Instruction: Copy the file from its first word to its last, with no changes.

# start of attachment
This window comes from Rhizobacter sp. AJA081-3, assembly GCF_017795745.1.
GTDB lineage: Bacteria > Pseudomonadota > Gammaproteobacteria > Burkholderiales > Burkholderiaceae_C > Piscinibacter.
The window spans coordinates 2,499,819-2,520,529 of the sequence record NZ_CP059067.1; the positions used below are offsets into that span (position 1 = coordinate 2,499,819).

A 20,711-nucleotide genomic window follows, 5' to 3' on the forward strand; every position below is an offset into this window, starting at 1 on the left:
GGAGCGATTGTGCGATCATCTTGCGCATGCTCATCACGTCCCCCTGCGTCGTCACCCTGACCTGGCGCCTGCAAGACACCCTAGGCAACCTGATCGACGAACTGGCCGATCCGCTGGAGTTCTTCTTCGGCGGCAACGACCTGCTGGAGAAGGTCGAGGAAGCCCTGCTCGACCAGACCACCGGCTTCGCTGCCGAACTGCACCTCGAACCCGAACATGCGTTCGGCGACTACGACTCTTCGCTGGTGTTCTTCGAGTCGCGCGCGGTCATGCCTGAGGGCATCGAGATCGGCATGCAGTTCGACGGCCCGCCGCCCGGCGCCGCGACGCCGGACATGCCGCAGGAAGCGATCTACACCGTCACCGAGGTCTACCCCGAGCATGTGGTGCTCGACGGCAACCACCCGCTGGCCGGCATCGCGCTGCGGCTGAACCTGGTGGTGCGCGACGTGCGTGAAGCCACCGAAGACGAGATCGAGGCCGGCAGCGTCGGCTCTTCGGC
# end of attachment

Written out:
This window comes from Rhizobacter sp. AJA081-3, assembly GCF_017795745.1.
GTDB lineage: Bacteria > Pseudomonadota > Gammaproteobacteria > Burkholderiales > Burkholderiaceae_C > Piscinibacter.
The window spans coordinates 2,499,819-2,520,529 of the sequence record NZ_CP059067.1; the positions used below are offsets into that span (position 1 = coordinate 2,499,819).

A 20,711-nucleotide genomic window follows, 5' to 3' on the forward strand; every position below is an offset into this window, starting at 1 on the left:
GGAGCGATTGTGCGATCATCTTGCGCATGCTCATCACGTCCCCCTGCGTCGTCACCCTGACCTGGCGCCTGCAAGACACCCTAGGCAACCTGATCGACGAACTGGCCGATCCGCTGGAGTTCTTCTTCGGCGGCAACGACCTGCTGGAGAAGGTCGAGGAAGCCCTGCTCGACCAGACCACCGGCTTCGCTGCCGAACTGCACCTCGAACCCGAACATGCGTTCGGCGACTACGACTCTTCGCTGGTGTTCTTCGAGTCGCGCGCGGTCATGCCTGAGGGCATCGAGATCGGCATGCAGTTCGACGGCCCGCCGCCCGGCGCCGCGACGCCGGACATGCCGCAGGAAGCGATCTACACCGTCACCGAGGTCTACCCCGAGCATGTGGTGCTCGACGGCAACCACCCGCTGGCCGGCATCGCGCTGCGGCTGAACCTGGTGGTGCGCGACGTGCGTGAAGCCACCGAAGACGAGATCGAGGCCGGCAGCGTCGGCTCTTCGGC